Don't You Go, Don't You Go to Far Zamboanga
An article in the Weekend Australia describes the reality behind the Philippine's bluster about "standing tall" and "preserving it's dignity". Martin Chulov reports from Zamboanga City.
WITH a sweep of his arm across the bay, the rebel leader warned: "Whatever you do, don't go anywhere out there by yourself. The Germans were taken from that island," he said, pointing at a small atoll. "They'd just gone there to swim. ...
"Them" are the militants and kidnappers who have terrorised the archipelago for the past 10 years. The Abu Sayyaf and Jemaah Islamiah are two legs of a troika of rebel groups, who have fought the Philippines armed forces under the banner of Islam. The third is the separatist but semi-legitimised MILF, accused in the past of harbouring the terrorists and still continuing to co-operate with them.
In Southeast Asia's war on terror, it is the depth of this link that troubles regional governments, including Australia's, which last week described Mindanao as a hotbed of terrorists. In many of the MILF's 13 declared base camps across the province, there is clear evidence JI and Abu Sayyaf members have joined MILF insurgents in combat training. Many have gone on to commit terrorist acts in The Philippines and Indonesia. And only good fortune and smart intelligence work has prevented catastrophic attacks in Malaysia and Singapore. In prison cells across all four countries are members of JI who have trained in the Mindinao camps and subsequently been accused or convicted of atrocities. Three of the Bali plotters trained in Mindinao, including one, Abdul Ghoni, who was said to have helped to make the Sari Club bomb.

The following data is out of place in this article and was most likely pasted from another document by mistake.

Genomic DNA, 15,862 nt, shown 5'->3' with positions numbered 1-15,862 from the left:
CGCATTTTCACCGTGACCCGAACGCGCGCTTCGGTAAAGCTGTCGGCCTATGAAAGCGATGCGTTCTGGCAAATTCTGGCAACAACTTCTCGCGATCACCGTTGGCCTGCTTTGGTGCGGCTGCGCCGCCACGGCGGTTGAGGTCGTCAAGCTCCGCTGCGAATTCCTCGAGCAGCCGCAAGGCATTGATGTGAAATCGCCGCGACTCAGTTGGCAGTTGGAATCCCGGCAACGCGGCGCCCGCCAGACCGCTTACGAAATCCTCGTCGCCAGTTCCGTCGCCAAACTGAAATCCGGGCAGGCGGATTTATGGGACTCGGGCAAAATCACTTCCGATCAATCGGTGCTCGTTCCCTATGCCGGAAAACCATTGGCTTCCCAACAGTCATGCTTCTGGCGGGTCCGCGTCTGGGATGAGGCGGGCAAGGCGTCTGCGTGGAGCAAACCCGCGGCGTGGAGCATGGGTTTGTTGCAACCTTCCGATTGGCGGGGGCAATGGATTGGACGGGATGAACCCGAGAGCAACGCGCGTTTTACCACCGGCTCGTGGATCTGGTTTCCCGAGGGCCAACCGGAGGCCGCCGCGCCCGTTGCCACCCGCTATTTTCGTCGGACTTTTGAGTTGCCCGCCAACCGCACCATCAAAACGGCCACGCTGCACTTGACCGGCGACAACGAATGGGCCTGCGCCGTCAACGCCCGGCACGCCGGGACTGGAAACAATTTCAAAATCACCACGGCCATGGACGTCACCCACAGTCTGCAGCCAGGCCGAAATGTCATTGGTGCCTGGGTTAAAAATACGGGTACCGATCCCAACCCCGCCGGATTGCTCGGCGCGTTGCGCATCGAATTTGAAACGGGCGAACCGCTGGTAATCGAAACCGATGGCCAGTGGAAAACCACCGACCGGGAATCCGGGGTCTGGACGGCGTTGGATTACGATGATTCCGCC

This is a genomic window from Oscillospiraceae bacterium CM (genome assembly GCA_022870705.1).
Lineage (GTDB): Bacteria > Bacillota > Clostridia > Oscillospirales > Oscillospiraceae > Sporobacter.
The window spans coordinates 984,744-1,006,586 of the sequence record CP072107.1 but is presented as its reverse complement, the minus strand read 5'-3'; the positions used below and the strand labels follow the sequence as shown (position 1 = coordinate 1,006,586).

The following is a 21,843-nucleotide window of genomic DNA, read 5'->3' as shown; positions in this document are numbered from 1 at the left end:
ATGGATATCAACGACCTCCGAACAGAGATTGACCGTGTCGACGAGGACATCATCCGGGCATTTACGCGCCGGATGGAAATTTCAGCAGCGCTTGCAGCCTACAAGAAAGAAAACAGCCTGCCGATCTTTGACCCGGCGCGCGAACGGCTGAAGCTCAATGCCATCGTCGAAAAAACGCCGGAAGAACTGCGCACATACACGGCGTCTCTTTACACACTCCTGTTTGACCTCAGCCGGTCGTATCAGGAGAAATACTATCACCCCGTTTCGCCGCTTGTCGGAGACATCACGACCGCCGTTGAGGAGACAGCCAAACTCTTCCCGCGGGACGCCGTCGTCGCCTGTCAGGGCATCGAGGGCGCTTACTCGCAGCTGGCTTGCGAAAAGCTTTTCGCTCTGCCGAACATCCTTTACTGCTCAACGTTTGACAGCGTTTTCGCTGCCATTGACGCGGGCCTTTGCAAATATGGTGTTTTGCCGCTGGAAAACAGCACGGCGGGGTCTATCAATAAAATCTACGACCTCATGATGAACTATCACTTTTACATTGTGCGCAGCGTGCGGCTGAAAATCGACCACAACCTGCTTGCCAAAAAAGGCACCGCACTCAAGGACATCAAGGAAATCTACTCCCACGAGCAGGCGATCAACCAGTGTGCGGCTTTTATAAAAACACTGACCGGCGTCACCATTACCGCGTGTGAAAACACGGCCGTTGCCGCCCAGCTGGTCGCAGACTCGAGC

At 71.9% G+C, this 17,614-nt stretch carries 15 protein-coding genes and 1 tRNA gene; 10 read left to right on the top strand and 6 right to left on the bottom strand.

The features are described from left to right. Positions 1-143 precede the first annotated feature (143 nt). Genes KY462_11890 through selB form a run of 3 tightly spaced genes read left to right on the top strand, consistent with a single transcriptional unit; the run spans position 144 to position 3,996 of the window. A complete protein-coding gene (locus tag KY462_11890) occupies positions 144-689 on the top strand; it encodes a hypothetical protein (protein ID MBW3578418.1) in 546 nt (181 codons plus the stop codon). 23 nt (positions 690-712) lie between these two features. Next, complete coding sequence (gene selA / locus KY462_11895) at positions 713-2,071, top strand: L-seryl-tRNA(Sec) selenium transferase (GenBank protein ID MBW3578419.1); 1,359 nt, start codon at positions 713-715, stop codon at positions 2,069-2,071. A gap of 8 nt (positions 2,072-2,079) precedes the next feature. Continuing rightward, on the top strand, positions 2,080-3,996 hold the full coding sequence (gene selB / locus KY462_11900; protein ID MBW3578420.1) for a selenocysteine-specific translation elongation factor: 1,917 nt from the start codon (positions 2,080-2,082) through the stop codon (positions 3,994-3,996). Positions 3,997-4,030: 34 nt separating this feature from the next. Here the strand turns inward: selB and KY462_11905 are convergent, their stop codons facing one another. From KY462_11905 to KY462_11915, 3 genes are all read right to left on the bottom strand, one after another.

The Manila government has long surrendered sovereignty over large parts of the southern Philippines to the enemy. It is not uncommon for children in Basilan, Jolo or Tawi-tawi to point to arrivals from the capital and exclaim "Look! Here come some Filipinos!" The concern which Arroyo showed towards a Filipino hostage in Iraq does not extend to simple farmers even in the heavily Christian Zamboanga peninsula. "Zamboanga's medical examiner said this week that Abu Sayyaf rebels had been responsible for 76 beheadings over five years in the area surrounding the troubled city."
The Philippines "has a long-standing Islamic insurgency powerful enough to limit state capacity in much of the south, yet so decentralized that what ensues is not a shadow government, but pockets of anarchy", the report says. "These enclaves are dominated by local rebel commanders owing varying degrees of allegiance to umbrella coalitions like the MILF, or ASG, but whose power is rooted in pyramids of particularistic clan and tribal loyalties."
How do those under the gun in Zamboanga feel about Arroyo "standing tall" in Iraq, bravely defying the pressure of arrogant America by going, belly to the floor to feet of a small gang of terrorists? They are not very impressed.
But in the eyes of two military officers contacted by The Weekend Australian, the events of the past week, rather than strike fear in the hearts of the Abu Sayyaf fighters may well have emboldened them. "We take the fight to them every day and our message has been to never give in to terrorism," said one officer insisting on anonymity. "Yet our Government has given in in the blink of an eye when terrorists in Iraq threatened us," he said, referring to the withdrawal of Philippines troops from Iraq following threats to behead the kidnapped contract truck driver Angelo de la Cruz.
Three quarters of a hundred beheadings around Zamboanga never persuaded Manila to stop offering concessions to terrorists in the south. It's a habit long ingrained in leftist circles in the Philippine capital.